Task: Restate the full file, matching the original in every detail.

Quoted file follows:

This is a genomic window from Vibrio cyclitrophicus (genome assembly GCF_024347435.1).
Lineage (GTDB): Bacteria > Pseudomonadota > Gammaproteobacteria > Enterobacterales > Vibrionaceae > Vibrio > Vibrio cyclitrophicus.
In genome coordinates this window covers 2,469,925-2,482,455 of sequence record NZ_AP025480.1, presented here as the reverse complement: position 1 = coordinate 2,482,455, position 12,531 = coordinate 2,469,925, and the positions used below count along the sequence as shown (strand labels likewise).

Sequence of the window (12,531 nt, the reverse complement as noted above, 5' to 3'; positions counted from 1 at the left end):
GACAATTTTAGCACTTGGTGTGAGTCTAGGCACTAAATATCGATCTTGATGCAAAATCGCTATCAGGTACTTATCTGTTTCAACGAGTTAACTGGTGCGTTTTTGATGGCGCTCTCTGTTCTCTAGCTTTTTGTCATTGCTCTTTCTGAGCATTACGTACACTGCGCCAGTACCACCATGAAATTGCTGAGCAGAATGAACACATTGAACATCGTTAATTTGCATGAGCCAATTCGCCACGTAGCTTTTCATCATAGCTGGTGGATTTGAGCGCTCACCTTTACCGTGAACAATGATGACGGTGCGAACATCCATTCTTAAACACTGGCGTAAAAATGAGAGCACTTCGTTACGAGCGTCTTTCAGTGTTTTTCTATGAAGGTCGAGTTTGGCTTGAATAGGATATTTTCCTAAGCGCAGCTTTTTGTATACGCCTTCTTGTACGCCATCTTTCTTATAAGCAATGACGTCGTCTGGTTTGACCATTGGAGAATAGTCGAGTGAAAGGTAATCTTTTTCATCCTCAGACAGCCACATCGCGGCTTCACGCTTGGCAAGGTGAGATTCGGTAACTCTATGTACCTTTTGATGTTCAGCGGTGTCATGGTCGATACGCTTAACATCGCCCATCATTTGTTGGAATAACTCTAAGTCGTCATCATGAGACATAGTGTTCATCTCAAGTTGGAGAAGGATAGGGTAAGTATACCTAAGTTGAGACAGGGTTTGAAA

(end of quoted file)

This is a genomic window from Vibrio cyclitrophicus (genome assembly GCF_024347435.1).
Lineage (GTDB): Bacteria > Pseudomonadota > Gammaproteobacteria > Enterobacterales > Vibrionaceae > Vibrio > Vibrio cyclitrophicus.
In genome coordinates this window covers 2,469,925-2,482,455 of sequence record NZ_AP025480.1, presented here as the reverse complement: position 1 = coordinate 2,482,455, position 12,531 = coordinate 2,469,925, and the positions used below count along the sequence as shown (strand labels likewise).

Sequence of the window (12,531 nt, the reverse complement as noted above, 5' to 3'; positions counted from 1 at the left end):
GACAATTTTAGCACTTGGTGTGAGTCTAGGCACTAAATATCGATCTTGATGCAAAATCGCTATCAGGTACTTATCTGTTTCAACGAGTTAACTGGTGCGTTTTTGATGGCGCTCTCTGTTCTCTAGCTTTTTGTCATTGCTCTTTCTGAGCATTACGTACACTGCGCCAGTACCACCATGAAATTGCTGAGCAGAATGAACACATTGAACATCGTTAATTTGCATGAGCCAATTCGCCACGTAGCTTTTCATCATAGCTGGTGGATTTGAGCGCTCACCTTTACCGTGAACAATGATGACGGTGCGAACATCCATTCTTAAACACTGGCGTAAAAATGAGAGCACTTCGTTACGAGCGTCTTTCAGTGTTTTTCTATGAAGGTCGAGTTTGGCTTGAATAGGATATTTTCCTAAGCGCAGCTTTTTGTATACGCCTTCTTGTACGCCATCTTTCTTATAAGCAATGACGTCGTCTGGTTTGACCATTGGAGAATAGTCGAGTGAAAGGTAATCTTTTTCATCCTCAGACAGCCACATCGCGGCTTCACGCTTGGCAAGGTGAGATTCGGTAACTCTATGTACCTTTTGATGTTCAGCGGTGTCATGGTCGATACGCTTAACATCGCCCATCATTTGTTGGAATAACTCTAAGTCGTCATCATGAGACATAGTGTTCATCTCAAGTTGGAGAAGGATAGGGTAAGTATACCTAAGTTGAGACAGGGTTTGAAA